January 2, 2016
Here I'm going to be giving you my top tips for choosing the correct and realistic feature set for your websites. I will be discussing which Content Management System (CMS) platform to choose, taking a phased approach to development and how to handle extra feature requests.
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Make sure that you choose your CMS platform carefully. Ideally, I'd just leave it down to your web developer to recommend the platform that you're going to be using. And that they're going to be comfortable with using it. Check that it will be easy for you to use. Don't forget, it's going to be you who's going to be adding your pages of content, creating blog articles, uploading videos and everything else content wise.
Work with your web developer to make sure that they're building on a platform which they're comfortable with, but on a platform which you're going to be comfortable editing your content with.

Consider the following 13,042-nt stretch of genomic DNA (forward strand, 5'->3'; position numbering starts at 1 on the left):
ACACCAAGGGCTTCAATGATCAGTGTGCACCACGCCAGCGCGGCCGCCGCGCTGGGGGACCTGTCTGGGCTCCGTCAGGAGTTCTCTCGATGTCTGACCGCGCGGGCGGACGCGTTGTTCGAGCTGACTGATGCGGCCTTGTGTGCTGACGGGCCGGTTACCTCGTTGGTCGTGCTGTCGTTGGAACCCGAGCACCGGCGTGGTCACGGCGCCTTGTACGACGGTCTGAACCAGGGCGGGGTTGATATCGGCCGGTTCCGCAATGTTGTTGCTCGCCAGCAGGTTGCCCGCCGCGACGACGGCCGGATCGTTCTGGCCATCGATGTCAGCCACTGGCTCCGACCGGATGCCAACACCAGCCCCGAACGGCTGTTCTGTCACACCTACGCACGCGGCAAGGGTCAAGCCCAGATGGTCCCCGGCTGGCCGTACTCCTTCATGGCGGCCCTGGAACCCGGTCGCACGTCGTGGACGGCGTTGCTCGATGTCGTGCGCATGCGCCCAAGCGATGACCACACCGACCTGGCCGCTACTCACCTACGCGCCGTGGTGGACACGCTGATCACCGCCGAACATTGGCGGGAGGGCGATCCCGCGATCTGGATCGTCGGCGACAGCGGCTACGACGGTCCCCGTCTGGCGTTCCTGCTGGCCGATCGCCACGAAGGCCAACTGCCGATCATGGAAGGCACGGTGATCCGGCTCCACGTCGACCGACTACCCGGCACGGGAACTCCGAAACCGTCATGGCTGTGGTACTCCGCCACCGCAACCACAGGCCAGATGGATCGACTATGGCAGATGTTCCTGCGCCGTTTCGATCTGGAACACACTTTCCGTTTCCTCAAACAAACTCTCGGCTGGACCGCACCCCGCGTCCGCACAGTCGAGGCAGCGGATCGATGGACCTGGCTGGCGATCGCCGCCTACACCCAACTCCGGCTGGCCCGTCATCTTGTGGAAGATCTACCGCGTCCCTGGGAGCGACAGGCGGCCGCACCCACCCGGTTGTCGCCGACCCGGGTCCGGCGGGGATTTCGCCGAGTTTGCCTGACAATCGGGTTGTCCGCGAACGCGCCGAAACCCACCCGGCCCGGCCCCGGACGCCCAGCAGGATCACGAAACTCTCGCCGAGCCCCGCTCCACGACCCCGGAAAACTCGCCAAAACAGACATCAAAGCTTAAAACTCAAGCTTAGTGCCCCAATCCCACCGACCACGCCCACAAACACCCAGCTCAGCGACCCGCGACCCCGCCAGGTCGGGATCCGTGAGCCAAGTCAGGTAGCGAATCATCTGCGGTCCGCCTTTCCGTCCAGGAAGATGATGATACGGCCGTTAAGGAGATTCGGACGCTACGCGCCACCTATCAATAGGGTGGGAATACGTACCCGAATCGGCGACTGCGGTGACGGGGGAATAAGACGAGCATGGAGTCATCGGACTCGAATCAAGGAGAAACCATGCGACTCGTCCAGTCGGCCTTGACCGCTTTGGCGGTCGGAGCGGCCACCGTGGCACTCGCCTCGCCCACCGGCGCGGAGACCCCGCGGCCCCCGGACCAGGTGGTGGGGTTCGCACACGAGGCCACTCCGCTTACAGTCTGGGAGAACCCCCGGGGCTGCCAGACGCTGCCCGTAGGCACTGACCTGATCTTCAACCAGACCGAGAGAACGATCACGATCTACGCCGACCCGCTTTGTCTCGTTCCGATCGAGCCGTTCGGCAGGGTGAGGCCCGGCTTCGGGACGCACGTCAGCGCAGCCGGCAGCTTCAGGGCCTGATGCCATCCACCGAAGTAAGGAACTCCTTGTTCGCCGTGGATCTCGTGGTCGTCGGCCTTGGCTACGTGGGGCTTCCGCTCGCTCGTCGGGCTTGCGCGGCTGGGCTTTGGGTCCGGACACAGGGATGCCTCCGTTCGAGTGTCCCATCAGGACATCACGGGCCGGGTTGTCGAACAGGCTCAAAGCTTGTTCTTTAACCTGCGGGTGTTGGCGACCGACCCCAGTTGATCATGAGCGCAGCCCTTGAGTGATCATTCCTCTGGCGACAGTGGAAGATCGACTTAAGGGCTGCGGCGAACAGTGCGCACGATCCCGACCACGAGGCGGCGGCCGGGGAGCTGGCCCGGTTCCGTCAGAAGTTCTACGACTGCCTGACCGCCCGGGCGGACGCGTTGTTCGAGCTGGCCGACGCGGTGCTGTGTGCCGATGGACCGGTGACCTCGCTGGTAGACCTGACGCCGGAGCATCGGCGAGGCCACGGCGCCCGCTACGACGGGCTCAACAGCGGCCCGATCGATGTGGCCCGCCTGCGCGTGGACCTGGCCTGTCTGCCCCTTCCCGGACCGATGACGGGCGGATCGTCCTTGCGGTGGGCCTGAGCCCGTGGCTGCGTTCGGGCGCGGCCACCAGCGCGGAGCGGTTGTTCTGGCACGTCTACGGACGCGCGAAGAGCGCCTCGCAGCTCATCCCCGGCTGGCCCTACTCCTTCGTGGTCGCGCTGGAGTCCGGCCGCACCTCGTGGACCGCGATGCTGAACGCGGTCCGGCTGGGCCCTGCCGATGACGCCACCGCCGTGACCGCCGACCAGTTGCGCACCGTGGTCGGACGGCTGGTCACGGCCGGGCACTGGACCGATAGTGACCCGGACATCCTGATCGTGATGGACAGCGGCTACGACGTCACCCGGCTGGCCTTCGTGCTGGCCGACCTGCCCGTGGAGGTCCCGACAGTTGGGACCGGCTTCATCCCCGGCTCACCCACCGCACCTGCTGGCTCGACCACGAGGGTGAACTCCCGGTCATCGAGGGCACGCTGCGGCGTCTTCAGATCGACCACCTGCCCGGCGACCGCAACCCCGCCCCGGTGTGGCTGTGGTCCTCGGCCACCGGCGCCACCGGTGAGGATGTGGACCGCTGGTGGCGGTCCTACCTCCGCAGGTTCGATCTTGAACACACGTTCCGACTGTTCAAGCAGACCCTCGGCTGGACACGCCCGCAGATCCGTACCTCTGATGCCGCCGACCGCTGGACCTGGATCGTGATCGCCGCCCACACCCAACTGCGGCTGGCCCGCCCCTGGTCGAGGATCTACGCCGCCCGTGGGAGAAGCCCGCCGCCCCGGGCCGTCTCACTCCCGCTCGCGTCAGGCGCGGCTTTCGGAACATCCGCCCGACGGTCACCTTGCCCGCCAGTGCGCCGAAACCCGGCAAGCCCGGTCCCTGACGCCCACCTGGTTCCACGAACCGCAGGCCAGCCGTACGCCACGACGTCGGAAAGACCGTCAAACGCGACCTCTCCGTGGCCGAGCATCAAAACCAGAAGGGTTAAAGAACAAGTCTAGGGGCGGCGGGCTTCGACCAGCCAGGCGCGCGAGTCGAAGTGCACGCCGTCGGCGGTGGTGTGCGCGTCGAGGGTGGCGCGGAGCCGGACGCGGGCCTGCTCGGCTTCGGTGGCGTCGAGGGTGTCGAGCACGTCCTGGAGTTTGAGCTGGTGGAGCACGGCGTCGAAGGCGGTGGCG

One of the most commonly used platforms out there is WordPress. There are some inherent problems with WordPress which I will be talking about in a later blog post, but with a good web developer, you can get those ironed out. Features lie security and performance tend to be superceded by how easy a CMS platform is to customise with a theme. From my experience off the shelf CMS platforms can be bloated with code and consequently run slowly. The good news is that there are ways to optimise them and speed them up. That's something which we can help with. Check with your web developer that they understand the concepts of security and site performance and the impact it will have on your website search engine PageRank and security.
In my book and in my series of tutorials, I talk about some of the best testing tools available to make sure that your website is working as well for your business as it possibly can be. A CMS is a very simple tool that should allow you to add, edit, and delete pages of content to your website. And when I say content, it could be blog articles, it could be products, it could be a gallery or portfolio of images, it could be a series of videos, it could be potentially anything that you want to add on to your website. It could be courses that you want to sell, e-commerce, all sorts of things. You also want to check that there is some element of social media integration with whatever system you use.